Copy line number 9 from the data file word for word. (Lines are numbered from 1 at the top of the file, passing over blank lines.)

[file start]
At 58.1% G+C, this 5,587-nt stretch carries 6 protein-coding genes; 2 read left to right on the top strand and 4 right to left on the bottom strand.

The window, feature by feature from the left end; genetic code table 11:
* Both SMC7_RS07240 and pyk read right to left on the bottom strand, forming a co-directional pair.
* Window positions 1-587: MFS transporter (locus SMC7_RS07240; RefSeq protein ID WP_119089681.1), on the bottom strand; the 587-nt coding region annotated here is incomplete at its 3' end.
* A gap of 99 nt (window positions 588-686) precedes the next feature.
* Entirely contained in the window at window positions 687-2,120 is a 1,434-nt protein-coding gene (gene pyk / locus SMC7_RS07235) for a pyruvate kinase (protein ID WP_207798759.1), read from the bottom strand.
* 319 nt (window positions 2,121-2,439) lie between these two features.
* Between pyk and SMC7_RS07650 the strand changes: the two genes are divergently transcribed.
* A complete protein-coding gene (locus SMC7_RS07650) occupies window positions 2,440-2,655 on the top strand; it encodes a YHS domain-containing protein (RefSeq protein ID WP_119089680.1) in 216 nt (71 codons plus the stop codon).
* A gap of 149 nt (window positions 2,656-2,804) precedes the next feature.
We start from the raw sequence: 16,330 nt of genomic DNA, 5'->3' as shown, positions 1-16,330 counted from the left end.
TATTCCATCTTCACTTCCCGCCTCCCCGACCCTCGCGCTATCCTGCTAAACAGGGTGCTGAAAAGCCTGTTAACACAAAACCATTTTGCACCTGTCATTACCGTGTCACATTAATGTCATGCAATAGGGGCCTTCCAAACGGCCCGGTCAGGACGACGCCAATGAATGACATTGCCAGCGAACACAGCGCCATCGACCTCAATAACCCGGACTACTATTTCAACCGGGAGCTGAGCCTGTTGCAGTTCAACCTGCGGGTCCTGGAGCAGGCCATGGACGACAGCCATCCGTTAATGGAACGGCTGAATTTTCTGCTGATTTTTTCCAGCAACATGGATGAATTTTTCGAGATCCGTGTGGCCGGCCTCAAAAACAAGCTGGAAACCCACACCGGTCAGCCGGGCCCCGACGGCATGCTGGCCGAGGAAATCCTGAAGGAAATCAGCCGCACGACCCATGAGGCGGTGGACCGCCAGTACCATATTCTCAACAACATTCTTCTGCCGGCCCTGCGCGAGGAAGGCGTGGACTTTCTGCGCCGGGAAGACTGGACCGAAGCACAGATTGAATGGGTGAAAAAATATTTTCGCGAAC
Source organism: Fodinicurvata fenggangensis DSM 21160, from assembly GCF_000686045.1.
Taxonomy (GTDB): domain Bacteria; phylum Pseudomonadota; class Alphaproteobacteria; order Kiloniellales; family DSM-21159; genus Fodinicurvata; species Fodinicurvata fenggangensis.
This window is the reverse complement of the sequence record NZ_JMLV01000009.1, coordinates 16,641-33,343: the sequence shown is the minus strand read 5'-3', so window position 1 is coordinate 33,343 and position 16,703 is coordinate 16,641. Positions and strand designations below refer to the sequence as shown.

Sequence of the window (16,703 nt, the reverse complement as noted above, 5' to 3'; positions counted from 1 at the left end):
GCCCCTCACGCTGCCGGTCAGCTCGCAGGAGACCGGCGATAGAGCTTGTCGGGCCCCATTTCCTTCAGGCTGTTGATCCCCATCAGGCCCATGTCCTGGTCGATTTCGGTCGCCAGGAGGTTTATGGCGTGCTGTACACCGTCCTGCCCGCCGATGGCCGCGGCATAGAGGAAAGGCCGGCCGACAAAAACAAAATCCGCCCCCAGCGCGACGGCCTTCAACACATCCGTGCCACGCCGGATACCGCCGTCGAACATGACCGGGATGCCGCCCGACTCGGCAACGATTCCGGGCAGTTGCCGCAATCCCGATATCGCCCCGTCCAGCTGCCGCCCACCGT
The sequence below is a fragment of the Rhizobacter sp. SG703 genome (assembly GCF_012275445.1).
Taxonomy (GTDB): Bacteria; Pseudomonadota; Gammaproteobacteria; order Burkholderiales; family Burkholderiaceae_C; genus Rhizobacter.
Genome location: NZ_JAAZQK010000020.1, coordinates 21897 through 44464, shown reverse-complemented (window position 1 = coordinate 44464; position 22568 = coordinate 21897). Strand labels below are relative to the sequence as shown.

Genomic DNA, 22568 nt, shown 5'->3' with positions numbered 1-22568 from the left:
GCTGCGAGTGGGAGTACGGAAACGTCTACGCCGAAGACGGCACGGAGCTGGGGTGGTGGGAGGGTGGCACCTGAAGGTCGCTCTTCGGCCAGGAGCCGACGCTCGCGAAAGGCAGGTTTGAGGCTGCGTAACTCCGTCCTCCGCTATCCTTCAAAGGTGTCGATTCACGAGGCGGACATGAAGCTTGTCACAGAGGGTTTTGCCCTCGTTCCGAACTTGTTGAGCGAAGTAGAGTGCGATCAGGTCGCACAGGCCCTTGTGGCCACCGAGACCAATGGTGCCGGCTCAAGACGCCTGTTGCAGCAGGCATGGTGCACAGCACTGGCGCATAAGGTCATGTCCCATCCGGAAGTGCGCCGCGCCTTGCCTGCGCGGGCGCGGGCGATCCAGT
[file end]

* A complete protein-coding gene (locus SMC7_RS07650) occupies window positions 2,440-2,655 on the top strand; it encodes a YHS domain-containing protein (RefSeq protein ID WP_119089680.1) in 216 nt (71 codons plus the stop codon).